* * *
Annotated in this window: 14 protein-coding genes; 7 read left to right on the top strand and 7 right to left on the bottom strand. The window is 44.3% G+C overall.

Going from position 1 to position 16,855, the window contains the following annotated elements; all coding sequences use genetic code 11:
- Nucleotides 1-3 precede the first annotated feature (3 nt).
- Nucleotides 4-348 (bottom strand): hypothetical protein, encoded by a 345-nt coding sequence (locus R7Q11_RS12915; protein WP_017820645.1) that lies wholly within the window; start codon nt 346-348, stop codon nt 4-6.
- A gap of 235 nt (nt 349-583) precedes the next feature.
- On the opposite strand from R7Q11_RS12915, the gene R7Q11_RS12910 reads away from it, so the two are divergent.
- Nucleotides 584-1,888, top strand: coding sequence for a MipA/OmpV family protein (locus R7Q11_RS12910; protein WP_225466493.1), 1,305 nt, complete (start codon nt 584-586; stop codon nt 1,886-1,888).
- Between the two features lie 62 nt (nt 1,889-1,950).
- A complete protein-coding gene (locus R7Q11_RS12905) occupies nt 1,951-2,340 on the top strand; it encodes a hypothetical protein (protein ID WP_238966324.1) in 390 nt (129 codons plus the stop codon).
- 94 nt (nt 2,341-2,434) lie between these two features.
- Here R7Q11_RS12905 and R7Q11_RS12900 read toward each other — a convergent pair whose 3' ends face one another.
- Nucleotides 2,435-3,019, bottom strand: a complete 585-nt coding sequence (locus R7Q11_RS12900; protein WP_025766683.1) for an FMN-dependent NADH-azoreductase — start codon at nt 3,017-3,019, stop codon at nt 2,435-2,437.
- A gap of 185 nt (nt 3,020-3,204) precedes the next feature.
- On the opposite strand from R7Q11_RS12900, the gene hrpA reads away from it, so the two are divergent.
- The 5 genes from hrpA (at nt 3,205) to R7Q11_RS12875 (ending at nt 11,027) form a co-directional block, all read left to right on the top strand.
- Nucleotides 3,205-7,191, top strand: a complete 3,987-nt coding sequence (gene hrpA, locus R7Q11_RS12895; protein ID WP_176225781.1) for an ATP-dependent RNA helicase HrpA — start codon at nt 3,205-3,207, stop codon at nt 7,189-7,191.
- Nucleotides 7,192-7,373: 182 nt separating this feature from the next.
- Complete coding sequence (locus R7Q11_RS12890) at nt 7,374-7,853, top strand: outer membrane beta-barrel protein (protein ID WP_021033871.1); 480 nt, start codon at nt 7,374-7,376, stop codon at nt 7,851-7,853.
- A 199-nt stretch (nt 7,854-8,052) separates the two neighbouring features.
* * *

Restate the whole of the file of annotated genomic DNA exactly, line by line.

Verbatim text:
Annotated in this window: 14 protein-coding genes; 7 read left to right on the top strand and 7 right to left on the bottom strand. The window is 44.3% G+C overall.

Going from position 1 to position 16,855, the window contains the following annotated elements; all coding sequences use genetic code 11:
- Nucleotides 1-3 precede the first annotated feature (3 nt).
- Nucleotides 4-348 (bottom strand): hypothetical protein, encoded by a 345-nt coding sequence (locus R7Q11_RS12915; protein WP_017820645.1) that lies wholly within the window; start codon nt 346-348, stop codon nt 4-6.
- A gap of 235 nt (nt 349-583) precedes the next feature.
- On the opposite strand from R7Q11_RS12915, the gene R7Q11_RS12910 reads away from it, so the two are divergent.
- Nucleotides 584-1,888, top strand: coding sequence for a MipA/OmpV family protein (locus R7Q11_RS12910; protein WP_225466493.1), 1,305 nt, complete (start codon nt 584-586; stop codon nt 1,886-1,888).
- Between the two features lie 62 nt (nt 1,889-1,950).
- A complete protein-coding gene (locus R7Q11_RS12905) occupies nt 1,951-2,340 on the top strand; it encodes a hypothetical protein (protein ID WP_238966324.1) in 390 nt (129 codons plus the stop codon).
- 94 nt (nt 2,341-2,434) lie between these two features.
- Here R7Q11_RS12905 and R7Q11_RS12900 read toward each other — a convergent pair whose 3' ends face one another.
- Nucleotides 2,435-3,019, bottom strand: a complete 585-nt coding sequence (locus R7Q11_RS12900; protein WP_025766683.1) for an FMN-dependent NADH-azoreductase — start codon at nt 3,017-3,019, stop codon at nt 2,435-2,437.
- A gap of 185 nt (nt 3,020-3,204) precedes the next feature.
- On the opposite strand from R7Q11_RS12900, the gene hrpA reads away from it, so the two are divergent.
- The 5 genes from hrpA (at nt 3,205) to R7Q11_RS12875 (ending at nt 11,027) form a co-directional block, all read left to right on the top strand.
- Nucleotides 3,205-7,191, top strand: a complete 3,987-nt coding sequence (gene hrpA, locus R7Q11_RS12895; protein ID WP_176225781.1) for an ATP-dependent RNA helicase HrpA — start codon at nt 3,205-3,207, stop codon at nt 7,189-7,191.
- Nucleotides 7,192-7,373: 182 nt separating this feature from the next.
- Complete coding sequence (locus R7Q11_RS12890) at nt 7,374-7,853, top strand: outer membrane beta-barrel protein (protein ID WP_021033871.1); 480 nt, start codon at nt 7,374-7,376, stop codon at nt 7,851-7,853.
- A 199-nt stretch (nt 7,854-8,052) separates the two neighbouring features.